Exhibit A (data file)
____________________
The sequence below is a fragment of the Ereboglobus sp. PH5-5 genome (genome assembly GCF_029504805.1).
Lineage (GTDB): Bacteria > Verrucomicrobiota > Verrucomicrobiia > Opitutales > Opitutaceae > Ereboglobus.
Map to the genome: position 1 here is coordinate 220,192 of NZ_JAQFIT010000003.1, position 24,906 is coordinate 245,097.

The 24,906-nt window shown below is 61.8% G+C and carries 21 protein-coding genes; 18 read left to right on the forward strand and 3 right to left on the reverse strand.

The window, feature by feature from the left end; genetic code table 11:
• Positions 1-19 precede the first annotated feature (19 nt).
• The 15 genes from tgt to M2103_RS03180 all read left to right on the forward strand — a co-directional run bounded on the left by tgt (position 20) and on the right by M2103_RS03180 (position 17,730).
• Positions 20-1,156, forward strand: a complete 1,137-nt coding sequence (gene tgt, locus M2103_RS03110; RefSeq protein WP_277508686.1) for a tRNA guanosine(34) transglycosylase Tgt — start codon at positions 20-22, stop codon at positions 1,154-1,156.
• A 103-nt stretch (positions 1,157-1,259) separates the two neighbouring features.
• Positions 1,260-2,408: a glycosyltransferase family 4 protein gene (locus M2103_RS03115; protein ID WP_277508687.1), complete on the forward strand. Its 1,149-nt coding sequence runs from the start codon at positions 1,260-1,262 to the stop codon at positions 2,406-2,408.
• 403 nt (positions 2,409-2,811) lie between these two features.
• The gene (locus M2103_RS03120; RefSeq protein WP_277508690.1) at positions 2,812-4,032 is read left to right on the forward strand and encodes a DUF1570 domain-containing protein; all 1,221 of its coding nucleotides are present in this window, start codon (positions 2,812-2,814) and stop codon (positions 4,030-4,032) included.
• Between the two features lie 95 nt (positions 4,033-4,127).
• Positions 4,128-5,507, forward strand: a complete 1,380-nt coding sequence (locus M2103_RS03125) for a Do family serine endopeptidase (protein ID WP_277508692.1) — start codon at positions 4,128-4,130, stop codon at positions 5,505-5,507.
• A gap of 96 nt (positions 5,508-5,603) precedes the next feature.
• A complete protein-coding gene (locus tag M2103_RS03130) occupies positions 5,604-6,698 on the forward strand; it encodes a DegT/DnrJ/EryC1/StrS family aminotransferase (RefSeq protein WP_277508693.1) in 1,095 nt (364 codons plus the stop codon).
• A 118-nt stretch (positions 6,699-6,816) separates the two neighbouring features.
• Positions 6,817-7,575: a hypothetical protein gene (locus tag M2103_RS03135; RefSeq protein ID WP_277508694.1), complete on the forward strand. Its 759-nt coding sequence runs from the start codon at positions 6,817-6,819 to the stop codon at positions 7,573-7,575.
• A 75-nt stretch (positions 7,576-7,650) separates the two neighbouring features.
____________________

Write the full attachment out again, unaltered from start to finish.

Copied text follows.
The sequence below is a fragment of the Ereboglobus sp. PH5-5 genome (genome assembly GCF_029504805.1).
Lineage (GTDB): Bacteria > Verrucomicrobiota > Verrucomicrobiia > Opitutales > Opitutaceae > Ereboglobus.
Map to the genome: position 1 here is coordinate 220,192 of NZ_JAQFIT010000003.1, position 24,906 is coordinate 245,097.

The 24,906-nt window shown below is 61.8% G+C and carries 21 protein-coding genes; 18 read left to right on the forward strand and 3 right to left on the reverse strand.

The window, feature by feature from the left end; genetic code table 11:
• Positions 1-19 precede the first annotated feature (19 nt).
• The 15 genes from tgt to M2103_RS03180 all read left to right on the forward strand — a co-directional run bounded on the left by tgt (position 20) and on the right by M2103_RS03180 (position 17,730).
• Positions 20-1,156, forward strand: a complete 1,137-nt coding sequence (gene tgt, locus M2103_RS03110; RefSeq protein WP_277508686.1) for a tRNA guanosine(34) transglycosylase Tgt — start codon at positions 20-22, stop codon at positions 1,154-1,156.
• A 103-nt stretch (positions 1,157-1,259) separates the two neighbouring features.
• Positions 1,260-2,408: a glycosyltransferase family 4 protein gene (locus M2103_RS03115; protein ID WP_277508687.1), complete on the forward strand. Its 1,149-nt coding sequence runs from the start codon at positions 1,260-1,262 to the stop codon at positions 2,406-2,408.
• 403 nt (positions 2,409-2,811) lie between these two features.
• The gene (locus M2103_RS03120; RefSeq protein WP_277508690.1) at positions 2,812-4,032 is read left to right on the forward strand and encodes a DUF1570 domain-containing protein; all 1,221 of its coding nucleotides are present in this window, start codon (positions 2,812-2,814) and stop codon (positions 4,030-4,032) included.
• Between the two features lie 95 nt (positions 4,033-4,127).
• Positions 4,128-5,507, forward strand: a complete 1,380-nt coding sequence (locus M2103_RS03125) for a Do family serine endopeptidase (protein ID WP_277508692.1) — start codon at positions 4,128-4,130, stop codon at positions 5,505-5,507.
• A gap of 96 nt (positions 5,508-5,603) precedes the next feature.
• A complete protein-coding gene (locus tag M2103_RS03130) occupies positions 5,604-6,698 on the forward strand; it encodes a DegT/DnrJ/EryC1/StrS family aminotransferase (RefSeq protein WP_277508693.1) in 1,095 nt (364 codons plus the stop codon).
• A 118-nt stretch (positions 6,699-6,816) separates the two neighbouring features.
• Positions 6,817-7,575: a hypothetical protein gene (locus tag M2103_RS03135; RefSeq protein ID WP_277508694.1), complete on the forward strand. Its 759-nt coding sequence runs from the start codon at positions 6,817-6,819 to the stop codon at positions 7,573-7,575.
• A 75-nt stretch (positions 7,576-7,650) separates the two neighbouring features.